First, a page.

Section/# Analysis of 3 Performance Reviews With regards to the very first performance review, this one is inarguably the worst, the most incomplete, and the least definitive of any actual performance that may or may not have been accomplished within the given period in question. This is ultimately the fault of the fact that the performance review does not have any room for employer or employee feedback; rather, it is a mere running list of checkboxes that should be filled in order to complete the ultimate “check box” of the performance review.
This robs merit from the overall process due to the fact that the checkboxes of excellent, good, fair, and poor do not and cannot display the ultimate complexity of the full range of job functions that the employee might be engaging in any single day of work. Although check boxes are not in and of themselves a bad metric for judging certain aspects of an employee’s performance, they cannot and should not be used solely due to the fact that they cannot express the full range of nuance that is bound to be reflected in any given job.
Moreover, by not allowing the shareholders in the process to make notes and compare the complex determinants of the prior period as compared to the current, there is no means of assessing the situation from both perspectives. As such, this particular approach is flat and incomplete. The secondary performance review exhibits a great many strengths over the first. Namely, these can be enumerated upon by the fact that it denotes for what period the performance review is taking place, allows for the users of the review to both have their input so that both sides can manifestly be exhibited, allows for additional question and metrics to be added due to the fact that it is nearly impossible to create a performance review that adequately captures the full range and functions of each job adequately.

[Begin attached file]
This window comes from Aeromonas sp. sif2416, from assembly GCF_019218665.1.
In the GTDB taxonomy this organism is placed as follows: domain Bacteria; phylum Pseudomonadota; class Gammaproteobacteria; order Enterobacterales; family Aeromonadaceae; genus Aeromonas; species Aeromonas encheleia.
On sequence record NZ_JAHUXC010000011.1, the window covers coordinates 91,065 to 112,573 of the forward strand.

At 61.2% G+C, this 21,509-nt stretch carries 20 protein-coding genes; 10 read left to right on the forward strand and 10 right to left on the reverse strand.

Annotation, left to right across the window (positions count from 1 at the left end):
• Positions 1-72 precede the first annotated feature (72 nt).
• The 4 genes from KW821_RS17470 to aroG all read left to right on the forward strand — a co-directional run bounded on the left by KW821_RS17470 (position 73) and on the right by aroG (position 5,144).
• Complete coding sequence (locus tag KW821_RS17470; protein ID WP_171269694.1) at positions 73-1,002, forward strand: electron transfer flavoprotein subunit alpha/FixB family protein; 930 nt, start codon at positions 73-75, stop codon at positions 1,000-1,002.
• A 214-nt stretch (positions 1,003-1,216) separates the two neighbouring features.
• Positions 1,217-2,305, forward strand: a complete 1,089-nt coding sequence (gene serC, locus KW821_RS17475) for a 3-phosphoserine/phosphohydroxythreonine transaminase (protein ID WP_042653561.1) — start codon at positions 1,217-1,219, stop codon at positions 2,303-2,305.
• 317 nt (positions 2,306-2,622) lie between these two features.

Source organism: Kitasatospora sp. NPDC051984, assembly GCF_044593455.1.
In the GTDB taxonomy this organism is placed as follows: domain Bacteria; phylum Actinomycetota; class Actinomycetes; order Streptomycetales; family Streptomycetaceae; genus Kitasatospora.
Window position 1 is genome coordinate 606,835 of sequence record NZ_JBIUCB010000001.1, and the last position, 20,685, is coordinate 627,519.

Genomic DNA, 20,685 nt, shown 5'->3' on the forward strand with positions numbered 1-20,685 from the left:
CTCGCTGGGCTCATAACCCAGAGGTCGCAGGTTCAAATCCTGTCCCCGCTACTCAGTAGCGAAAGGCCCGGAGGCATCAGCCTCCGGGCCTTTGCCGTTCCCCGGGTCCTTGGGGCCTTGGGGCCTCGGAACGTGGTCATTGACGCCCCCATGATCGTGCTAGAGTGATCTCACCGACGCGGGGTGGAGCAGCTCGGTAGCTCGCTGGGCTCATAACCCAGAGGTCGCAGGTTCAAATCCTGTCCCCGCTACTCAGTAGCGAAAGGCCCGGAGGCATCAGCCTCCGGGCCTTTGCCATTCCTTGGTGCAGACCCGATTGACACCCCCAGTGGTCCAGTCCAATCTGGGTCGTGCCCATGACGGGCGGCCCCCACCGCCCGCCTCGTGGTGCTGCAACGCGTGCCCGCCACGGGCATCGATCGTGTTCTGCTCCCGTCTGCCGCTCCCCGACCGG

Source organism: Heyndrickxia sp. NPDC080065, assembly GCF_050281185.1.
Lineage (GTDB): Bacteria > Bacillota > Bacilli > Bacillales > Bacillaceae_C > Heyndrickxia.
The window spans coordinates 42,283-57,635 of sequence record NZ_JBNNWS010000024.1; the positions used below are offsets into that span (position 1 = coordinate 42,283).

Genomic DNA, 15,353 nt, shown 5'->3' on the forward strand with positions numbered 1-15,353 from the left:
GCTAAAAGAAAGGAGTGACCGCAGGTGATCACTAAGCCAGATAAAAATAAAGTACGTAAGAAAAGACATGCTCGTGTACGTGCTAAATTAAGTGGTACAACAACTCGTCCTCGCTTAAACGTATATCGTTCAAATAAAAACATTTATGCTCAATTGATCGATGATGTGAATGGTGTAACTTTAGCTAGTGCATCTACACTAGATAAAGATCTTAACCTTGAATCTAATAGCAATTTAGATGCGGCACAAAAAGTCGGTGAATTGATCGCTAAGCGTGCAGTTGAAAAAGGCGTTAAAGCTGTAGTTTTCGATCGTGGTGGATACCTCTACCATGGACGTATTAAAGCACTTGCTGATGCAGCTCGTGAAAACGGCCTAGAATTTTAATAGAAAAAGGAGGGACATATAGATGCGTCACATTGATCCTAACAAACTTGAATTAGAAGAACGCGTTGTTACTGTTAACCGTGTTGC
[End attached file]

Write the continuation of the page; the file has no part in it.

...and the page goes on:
If there could be said to be a drawback to this particular performance evaluation, it would have to be the fact that it does not incorporate any of the elements of the checkboxes that made the previous performance review so weak.
Although relying entirely upon check boxes to indicate an overall mean or score with regards to work performance is unwise, seeking to allow such a system to compliment the other aspects of metrics which are used is quite helpful. The third and final performance review is both the longest and the best one of the others which have thus far been mentioned and discussed. This is due to the fact that it allows for both shareholders comments, a discussion of the total range of responsibilities of the employee in question, the use of check boxes to denote the overall satisfaction that the employer can measure from the functions that the employee is tasked with performing, as well as the fact that it incorporates an assessment plan at the conclusion to help seek to rectify any issues that the performance review might have turned up.
Work Consulted West Bend School District: Managing Performance of Support Staff, 2011-2012.